As a UX designer, your portfolio is your best marketing tool. It's a visual resume that can not only help you land your first job in the field of UX/UI design, but also grow and uplevel your career trajectory.

So how is it possible for a new UX Designer to land a job when competing with other professionals who have more extensive portfolios full of big name case studies and flashy designs?

Surprisingly ... It happens a lot.

Many emerging UX designers from UX Academy go on to land amazing UX jobs—from junior to senior level—from portfolios that "only" consist of student projects.

In this article, you'll learn what a UX portfolio is, why it's important, and what to include (and perhaps more importantly: what to cut out).

We'll also share some self-editing tips that will help your portfolio website stand out from the crowd and showcase your abilities to the highest extent, whether you're already an experienced, seasoned designer, or are just emerging into the field.

What is a UX Design Portfolio?

A UX design portfolio is a collection of design case studies that showcases your approach to the design process as a whole.

Typically, most people choose to build their portfolio in the form of a website as an additional layer of proof that they understand how to create effective digital interfaces and flows.

This portfolio is then shared as part of the job interview process, so potential employers can see detailed examples of how you approach various challenges in UX design, problem solving, understanding users, research, storytelling, and perhaps most importantly, your ability to empathize with the user journey.

Why is a UX Design Portfolio Important?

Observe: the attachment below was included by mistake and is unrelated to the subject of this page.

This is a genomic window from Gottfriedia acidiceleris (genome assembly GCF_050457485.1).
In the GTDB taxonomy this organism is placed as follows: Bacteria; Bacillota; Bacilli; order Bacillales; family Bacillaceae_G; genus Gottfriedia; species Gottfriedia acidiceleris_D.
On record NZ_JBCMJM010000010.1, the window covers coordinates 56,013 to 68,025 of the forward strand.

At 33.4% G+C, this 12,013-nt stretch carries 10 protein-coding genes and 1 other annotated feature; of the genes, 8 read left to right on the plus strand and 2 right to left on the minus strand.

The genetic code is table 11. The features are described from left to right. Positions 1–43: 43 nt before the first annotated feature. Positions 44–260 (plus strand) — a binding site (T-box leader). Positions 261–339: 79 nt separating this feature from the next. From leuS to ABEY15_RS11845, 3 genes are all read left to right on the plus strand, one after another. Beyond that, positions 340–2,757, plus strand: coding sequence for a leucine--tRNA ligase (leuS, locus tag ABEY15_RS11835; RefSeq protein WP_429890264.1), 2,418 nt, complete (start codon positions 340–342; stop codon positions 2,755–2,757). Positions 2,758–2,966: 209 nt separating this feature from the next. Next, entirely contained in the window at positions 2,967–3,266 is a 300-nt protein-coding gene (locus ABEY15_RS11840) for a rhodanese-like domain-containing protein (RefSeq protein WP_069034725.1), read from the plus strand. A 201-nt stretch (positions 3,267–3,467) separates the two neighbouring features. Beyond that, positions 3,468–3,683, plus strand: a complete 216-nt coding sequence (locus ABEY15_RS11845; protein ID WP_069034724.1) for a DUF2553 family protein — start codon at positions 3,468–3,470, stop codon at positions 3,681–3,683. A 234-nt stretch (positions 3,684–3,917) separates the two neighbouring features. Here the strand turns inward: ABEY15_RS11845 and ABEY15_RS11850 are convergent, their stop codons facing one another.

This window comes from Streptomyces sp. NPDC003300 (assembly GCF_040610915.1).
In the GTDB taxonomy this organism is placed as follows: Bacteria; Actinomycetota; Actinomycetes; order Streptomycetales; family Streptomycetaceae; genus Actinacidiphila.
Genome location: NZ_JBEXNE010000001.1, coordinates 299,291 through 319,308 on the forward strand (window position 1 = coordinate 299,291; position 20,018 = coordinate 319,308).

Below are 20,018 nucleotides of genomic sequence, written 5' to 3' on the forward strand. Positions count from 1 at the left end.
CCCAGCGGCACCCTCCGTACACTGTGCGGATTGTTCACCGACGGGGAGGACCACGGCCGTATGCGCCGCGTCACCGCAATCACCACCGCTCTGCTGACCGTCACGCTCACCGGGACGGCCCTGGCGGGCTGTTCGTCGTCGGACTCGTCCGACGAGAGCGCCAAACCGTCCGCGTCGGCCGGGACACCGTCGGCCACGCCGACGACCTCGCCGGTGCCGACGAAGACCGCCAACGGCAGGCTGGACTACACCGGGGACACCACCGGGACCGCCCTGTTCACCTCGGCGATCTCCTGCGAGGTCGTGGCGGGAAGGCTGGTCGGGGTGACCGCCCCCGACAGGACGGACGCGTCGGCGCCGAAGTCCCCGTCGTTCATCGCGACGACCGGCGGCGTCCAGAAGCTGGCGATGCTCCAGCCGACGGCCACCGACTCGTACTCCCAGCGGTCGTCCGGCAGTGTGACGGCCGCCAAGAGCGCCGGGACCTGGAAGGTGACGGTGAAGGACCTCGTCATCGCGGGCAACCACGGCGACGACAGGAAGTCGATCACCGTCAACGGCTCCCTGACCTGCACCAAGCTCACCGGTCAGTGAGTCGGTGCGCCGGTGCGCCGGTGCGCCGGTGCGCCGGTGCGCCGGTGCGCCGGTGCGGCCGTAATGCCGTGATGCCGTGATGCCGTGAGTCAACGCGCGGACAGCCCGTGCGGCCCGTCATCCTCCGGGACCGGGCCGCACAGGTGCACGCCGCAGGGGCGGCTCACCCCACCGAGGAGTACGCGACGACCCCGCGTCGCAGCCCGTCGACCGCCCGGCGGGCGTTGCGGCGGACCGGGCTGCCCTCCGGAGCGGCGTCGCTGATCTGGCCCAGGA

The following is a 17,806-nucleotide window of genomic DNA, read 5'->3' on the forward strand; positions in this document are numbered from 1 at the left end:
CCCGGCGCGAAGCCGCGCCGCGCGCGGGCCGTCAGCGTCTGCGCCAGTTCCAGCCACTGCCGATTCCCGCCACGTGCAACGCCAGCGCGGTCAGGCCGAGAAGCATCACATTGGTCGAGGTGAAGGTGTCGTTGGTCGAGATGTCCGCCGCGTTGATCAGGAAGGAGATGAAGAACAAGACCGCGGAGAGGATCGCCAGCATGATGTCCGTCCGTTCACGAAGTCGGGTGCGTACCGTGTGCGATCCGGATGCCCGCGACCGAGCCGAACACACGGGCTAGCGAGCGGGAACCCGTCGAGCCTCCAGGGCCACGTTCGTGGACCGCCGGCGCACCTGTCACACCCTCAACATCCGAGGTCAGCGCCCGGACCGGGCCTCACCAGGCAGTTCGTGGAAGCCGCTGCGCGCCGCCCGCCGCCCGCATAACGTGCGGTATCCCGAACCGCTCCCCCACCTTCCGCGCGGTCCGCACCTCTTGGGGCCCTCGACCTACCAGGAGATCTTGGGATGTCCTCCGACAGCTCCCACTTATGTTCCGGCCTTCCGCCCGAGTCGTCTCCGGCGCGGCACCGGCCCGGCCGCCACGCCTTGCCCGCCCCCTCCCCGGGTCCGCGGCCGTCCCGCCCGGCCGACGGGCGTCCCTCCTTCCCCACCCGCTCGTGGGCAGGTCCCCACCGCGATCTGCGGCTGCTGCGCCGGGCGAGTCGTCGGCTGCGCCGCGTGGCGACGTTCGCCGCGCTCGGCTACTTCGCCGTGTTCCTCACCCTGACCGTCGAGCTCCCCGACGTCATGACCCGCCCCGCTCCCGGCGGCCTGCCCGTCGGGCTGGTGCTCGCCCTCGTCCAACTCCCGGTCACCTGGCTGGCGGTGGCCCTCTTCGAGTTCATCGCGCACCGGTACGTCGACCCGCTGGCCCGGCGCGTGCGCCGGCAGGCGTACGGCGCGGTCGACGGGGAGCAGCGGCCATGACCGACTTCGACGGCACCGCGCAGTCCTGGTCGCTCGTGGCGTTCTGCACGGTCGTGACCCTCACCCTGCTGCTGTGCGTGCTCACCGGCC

Your portfolio plays a major role in the interview cadence for most UX/UI design positions. It's so important, in fact, that applications can be moved forward or ignored based on a quick glance through the portfolio.

Janelle Academia, a recent graduate of UX Academy, shared her experience of just how important a UX design portfolio website can be:

The CEO of Carry actually let me know that even though I didn't have previous design experience, he was so impressed by the work in my portfolio that he decided to learn more about me.

She was eventually offered the job!

How to Build Your First UX Portfolio (Without Prior Design Experience)

If you’ve never had a UX design job, there are two categories of work you can create and put into a portfolio: You can make your own redesigns of websites and apps, and you can design originals.

If you want to work on a redesign and make it worthy of a portfolio, you’ll need to work on it as if you were assigned it in a job. It must have strong concepts behind it, as well as top-notch aesthetics. You should: 

  • Solve a problem that’s affecting the user experience and hurting the business. 
  • Interview users, perhaps getting your friends and family to test the website or app, asking them questions—and/or read comments about it online.
  • Write out several concepts of how to improve it and explain the pros and cons of each.
  • Mock up your best ideas into designs that look great.

When you have made several thoughtful and research-driven designs, you can package them together into one portfolio website, PDF, or even a physical folder. But keep in mind that your projects have to look as beautiful as possible, as well as having powerful reasoning to back them up, if you want an employer to make an investment in you and risk their business’s future on your design abilities.

Your portfolio is your very own little corner of the internet and, in our competitive UX/UI design industry, it’s crucial to make the most of this space. In this webinar and interview, Kelly shares her top tips for crafting an effective design portfolio.

11 Elements to Include In Your UX Portfolio

If you have several projects to show off—whether your own practice projects or some paid work—you should sit down and go through them all to decide what to put in your UX portfolio. Ask these questions:

  • What parts of the UX design process do I enjoy the most?
  • What makes me different from other UX designers?